"Foggy Mountain Breakdown" is a bluegrass instrumental − that is, a "breakdown" − written by Earl Scruggs and first recorded on December 11, 1949 by the bluegrass artists Flatt & Scruggs and the Foggy Mountain Boys. It is a standard in the bluegrass repertoire. The 1949 recording features Scruggs playing a five-string banjo.

Benny Edward Martin, was an American bluegrass fiddler who invented the 8-string fiddle. Throughout his musical career he performed with artists such as the Bluegrass Boys, Don Reno, the Smoky Mountain Boys and Flatt and Scruggs, and later performed and recorded with the Stanley Brothers, Jimmy Martin, Johnnie and Jack, and the Stonemans, among others.

Josh Graves, born Burkett Howard Graves, was an American bluegrass musician. Also known by the nicknames "Buck," and "Uncle Josh," he is credited with introducing the resonator guitar into bluegrass music shortly after joining Lester Flatt, Earl Scruggs and the Foggy Mountain Boys in 1955. He was inducted into the International Bluegrass Music Hall of Honor in 1977.

Traditional bluegrass, as the name implies, emphasizes the traditional elements of bluegrass music, and stands in contrast to progressive bluegrass. Traditional bluegrass musicians play folk songs, tunes with simple traditional chord progressions, and on acoustic instruments of a type that were played by bluegrass pioneer Bill Monroe and his Blue Grass Boys band in the late 1940s. Traditional bands may use their instruments in slightly different ways, for example by using multiple guitars or fiddles in a band.

Rual Yarbrough American banjoeist

Rual Holt Yarbrough was an American five-string banjo player who worked with some of the most famous bluegrass musicians.

The Lonesome Pine Fiddlers were an early bluegrass band which included such notable "first generation" bluegrass musicians as Ezra Cline, Bobby Osborne, Paul Williams, Melvin Goins, Charlie Cline, Curly Ray Cline, Larry Richardson and for a short time Jimmy Martin. The Lonesome Pine Fiddlers were inducted into the International Bluegrass Music Association Hall of Fame in 2009.

Jody Rainwater aka Little Jody Rainwater was an American bluegrass musician and radio personality.

Jim Shumate was a fiddler that played with Bill Monroe and the Blue Grass Boys from 1943–1945. Shumate's main influences were Fiddlin' Arthur Smith, Curly Fox, and his uncle who played the fiddle while he was growing up. Shumate joined the band after Bill Monroe heard him playing on the radio station WHKY from downtown Hickory, North Carolina, and asked him to join the Blue Grass Boys. Howdy Forrester, who was Bill Monroe's fiddle player at the time, gave his notice and was going into the Navy. At age 20, Shumate became the fiddler for the Blue Grass Boys, and he sang bass on gospel songs. During this time, the Blue Grass Boys were also a baseball team, so they would arrive early to towns they were playing at and challenge the local baseball team. Unfortunately, there were no recordings made while Shumate was in the Blue Grass Boys.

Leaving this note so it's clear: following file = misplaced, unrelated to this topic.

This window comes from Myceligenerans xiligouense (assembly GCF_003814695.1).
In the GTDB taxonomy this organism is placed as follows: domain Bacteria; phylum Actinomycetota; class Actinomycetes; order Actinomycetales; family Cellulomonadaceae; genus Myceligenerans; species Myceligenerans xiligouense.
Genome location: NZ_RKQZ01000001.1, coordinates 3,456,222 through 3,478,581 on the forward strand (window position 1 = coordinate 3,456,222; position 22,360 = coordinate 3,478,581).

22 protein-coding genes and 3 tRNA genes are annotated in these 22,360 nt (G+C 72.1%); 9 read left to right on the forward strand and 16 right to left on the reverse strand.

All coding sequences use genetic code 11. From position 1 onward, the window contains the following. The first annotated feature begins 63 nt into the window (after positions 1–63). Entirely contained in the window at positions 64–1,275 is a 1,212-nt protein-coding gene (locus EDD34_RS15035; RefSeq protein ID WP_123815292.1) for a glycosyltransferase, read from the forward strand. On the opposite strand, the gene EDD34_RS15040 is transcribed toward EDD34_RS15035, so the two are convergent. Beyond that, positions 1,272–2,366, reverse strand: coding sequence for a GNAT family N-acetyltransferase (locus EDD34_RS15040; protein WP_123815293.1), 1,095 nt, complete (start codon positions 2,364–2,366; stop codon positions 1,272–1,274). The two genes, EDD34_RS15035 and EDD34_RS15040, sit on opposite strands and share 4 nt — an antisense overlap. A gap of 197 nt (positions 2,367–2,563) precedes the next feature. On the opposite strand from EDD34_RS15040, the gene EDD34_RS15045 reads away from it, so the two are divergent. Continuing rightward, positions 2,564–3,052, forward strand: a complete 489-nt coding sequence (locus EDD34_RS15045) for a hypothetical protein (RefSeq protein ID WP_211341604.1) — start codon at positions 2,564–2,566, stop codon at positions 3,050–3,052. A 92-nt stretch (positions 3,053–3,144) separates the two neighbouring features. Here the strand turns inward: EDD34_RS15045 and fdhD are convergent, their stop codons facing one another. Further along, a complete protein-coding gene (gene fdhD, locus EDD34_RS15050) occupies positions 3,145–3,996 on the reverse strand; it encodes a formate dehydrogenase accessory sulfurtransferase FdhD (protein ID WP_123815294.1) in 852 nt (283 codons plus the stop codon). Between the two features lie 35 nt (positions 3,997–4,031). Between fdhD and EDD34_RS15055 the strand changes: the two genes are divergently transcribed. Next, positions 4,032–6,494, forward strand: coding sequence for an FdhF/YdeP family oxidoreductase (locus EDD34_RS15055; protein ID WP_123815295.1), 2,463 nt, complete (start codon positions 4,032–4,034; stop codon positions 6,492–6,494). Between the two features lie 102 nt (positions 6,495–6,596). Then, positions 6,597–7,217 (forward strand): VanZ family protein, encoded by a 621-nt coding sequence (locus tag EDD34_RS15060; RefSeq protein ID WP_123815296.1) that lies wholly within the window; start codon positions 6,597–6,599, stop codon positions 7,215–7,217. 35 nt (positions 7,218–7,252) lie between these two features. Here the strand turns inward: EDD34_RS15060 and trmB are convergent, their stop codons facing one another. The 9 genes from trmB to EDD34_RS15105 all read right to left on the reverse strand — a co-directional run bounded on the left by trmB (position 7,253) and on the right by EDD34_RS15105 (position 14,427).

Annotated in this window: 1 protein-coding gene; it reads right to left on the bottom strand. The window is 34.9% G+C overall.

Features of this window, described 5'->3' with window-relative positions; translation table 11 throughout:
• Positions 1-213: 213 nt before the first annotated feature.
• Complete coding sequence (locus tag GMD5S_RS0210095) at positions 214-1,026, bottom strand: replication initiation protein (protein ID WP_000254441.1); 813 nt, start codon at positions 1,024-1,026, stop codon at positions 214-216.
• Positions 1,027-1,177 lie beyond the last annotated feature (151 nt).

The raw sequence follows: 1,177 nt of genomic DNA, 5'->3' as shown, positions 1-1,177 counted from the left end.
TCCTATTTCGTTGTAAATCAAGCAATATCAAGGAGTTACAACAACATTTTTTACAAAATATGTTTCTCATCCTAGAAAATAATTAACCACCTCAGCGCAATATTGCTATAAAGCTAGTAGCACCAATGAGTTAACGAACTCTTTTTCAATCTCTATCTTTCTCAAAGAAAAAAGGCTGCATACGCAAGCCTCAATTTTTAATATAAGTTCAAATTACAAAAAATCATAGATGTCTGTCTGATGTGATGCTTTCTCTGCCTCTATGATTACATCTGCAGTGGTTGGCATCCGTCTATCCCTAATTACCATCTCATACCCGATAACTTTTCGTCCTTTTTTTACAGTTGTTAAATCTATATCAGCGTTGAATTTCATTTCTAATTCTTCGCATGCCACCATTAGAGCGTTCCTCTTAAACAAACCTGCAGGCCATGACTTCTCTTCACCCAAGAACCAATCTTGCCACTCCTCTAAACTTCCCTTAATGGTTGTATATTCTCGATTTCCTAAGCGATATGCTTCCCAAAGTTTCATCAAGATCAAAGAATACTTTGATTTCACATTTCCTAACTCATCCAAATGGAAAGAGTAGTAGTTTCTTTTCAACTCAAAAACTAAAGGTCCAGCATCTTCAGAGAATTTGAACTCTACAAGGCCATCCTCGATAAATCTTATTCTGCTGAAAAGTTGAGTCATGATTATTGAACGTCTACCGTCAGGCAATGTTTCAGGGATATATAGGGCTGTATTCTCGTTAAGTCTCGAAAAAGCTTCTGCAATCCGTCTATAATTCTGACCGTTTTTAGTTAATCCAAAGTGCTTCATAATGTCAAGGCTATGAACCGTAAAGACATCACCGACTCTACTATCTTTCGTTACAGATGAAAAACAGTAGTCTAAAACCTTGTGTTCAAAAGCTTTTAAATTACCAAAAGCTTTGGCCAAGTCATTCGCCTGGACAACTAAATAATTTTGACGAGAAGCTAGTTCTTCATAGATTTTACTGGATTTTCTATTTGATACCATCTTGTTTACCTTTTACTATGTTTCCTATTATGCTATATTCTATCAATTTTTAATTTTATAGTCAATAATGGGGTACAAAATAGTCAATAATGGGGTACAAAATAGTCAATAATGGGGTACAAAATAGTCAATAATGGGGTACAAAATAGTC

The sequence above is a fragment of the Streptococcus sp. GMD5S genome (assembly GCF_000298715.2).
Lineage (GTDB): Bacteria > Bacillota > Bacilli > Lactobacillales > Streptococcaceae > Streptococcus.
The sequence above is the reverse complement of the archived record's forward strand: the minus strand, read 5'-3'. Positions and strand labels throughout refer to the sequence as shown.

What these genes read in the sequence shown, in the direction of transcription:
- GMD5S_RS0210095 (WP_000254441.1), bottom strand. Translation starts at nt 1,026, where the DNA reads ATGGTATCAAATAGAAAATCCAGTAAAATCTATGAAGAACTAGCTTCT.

Foggy Mountain Jamboree is an album by Flatt & Scruggs, released by Columbia Records in 1957.

Cooper Creek Records is a record label based in Roanoke, Virginia specializing primarily in bluegrass and old-time music.

Herschel Sizemore is an American mandolinist in the bluegrass tradition.

References

  1. Parsons, Penny. 2016. Foggy Mountain Troubadour: The Life and Music of Curly Seckler. Champaign: University of Illinois Press.
  2. 1 2 3 Rovi, Margaret Reges,. "Curly Seckler Biography". CMT.com. AMG. Retrieved September 28, 2011.
  3. associatedpress [ full citation needed ]
  4. "International Bluegrass Music Hall of Fame". International Bluegrass Music Association. Retrieved 28 December 2017.
  5. "2010 Inductees". North Carolina Music Hall of Fame. Retrieved September 10, 2012.
  6. "Bluegrass Pioneer Curly Seckler has Passed Away - Cybergrass Bluegrass Music News". Cybergrass.com. Retrieved 28 December 2017.
  7. "Bluegrass Hall of Famer played alongside Flatt & Scruggs, remembered as 'unsung hero'". Newsobserver.com. Retrieved 28 December 2017.